Engineered languages (often abbreviated to engelangs, or, less commonly, engilangs) are constructed languages devised to test or prove some hypotheses about how languages work or might work. There are at least three subcategories, philosophical languages (or ideal languages), logical languages (sometimes abbreviated as loglangs), and experimental languages. Raymond Brown describes engineered languages as "languages that are designed to specified objective criteria, and modeled to meet those criteria".

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  • Engineered languages (often abbreviated to engelangs, or, less commonly, engilangs) are constructed languages devised to test or prove some hypotheses about how languages work or might work. There are at least three subcategories, philosophical languages (or ideal languages), logical languages (sometimes abbreviated as loglangs), and experimental languages. Raymond Brown describes engineered languages as "languages that are designed to specified objective criteria, and modeled to meet those criteria". Some engineered languages have been considered candidate global auxiliary languages, and some languages intended as international auxiliary languages have certain "engineered" aspects (in which they are more regular and systematic than their natural language sources). (en)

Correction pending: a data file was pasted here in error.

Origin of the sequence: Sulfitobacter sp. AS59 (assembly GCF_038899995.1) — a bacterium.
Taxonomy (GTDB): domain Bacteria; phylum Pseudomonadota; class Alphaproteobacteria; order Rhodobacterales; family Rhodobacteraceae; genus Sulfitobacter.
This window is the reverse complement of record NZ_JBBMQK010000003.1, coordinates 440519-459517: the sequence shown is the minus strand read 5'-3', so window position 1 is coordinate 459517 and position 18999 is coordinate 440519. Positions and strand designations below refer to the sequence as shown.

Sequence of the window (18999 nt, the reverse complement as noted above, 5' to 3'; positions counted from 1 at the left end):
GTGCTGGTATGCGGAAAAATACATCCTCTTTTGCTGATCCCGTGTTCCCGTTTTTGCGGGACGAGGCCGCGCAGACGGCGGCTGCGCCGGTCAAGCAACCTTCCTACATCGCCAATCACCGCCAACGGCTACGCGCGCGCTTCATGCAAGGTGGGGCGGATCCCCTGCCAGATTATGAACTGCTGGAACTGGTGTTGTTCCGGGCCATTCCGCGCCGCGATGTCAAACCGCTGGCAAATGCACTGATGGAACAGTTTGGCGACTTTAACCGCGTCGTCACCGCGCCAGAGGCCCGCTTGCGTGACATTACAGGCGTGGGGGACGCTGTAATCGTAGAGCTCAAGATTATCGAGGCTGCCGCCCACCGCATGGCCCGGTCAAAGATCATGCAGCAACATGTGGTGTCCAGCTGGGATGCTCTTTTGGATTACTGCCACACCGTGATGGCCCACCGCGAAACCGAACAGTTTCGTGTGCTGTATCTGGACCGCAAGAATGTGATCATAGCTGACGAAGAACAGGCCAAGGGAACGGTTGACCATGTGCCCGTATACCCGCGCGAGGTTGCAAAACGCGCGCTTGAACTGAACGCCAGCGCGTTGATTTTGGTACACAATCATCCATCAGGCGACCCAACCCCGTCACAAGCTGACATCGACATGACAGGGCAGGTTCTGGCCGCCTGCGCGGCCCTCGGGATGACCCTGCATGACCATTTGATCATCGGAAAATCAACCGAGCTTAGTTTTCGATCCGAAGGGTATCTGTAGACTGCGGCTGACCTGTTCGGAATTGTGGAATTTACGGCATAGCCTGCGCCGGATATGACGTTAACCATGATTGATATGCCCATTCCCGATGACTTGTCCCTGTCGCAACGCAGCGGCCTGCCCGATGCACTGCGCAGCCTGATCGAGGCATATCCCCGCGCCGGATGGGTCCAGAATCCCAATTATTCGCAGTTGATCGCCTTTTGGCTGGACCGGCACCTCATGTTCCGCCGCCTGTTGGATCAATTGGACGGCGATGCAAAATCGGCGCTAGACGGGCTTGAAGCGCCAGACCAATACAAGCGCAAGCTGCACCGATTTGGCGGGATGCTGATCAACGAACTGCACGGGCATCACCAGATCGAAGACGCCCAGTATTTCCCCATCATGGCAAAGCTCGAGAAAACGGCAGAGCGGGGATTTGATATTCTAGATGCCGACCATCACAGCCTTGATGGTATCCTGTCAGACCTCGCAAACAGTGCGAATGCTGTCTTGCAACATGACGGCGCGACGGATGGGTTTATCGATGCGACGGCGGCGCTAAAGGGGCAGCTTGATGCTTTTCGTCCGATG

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  • Engineered languages (often abbreviated to engelangs, or, less commonly, engilangs) are constructed languages devised to test or prove some hypotheses about how languages work or might work. There are at least three subcategories, philosophical languages (or ideal languages), logical languages (sometimes abbreviated as loglangs), and experimental languages. Raymond Brown describes engineered languages as "languages that are designed to specified objective criteria, and modeled to meet those criteria". (en)
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  • Engineered language (en)
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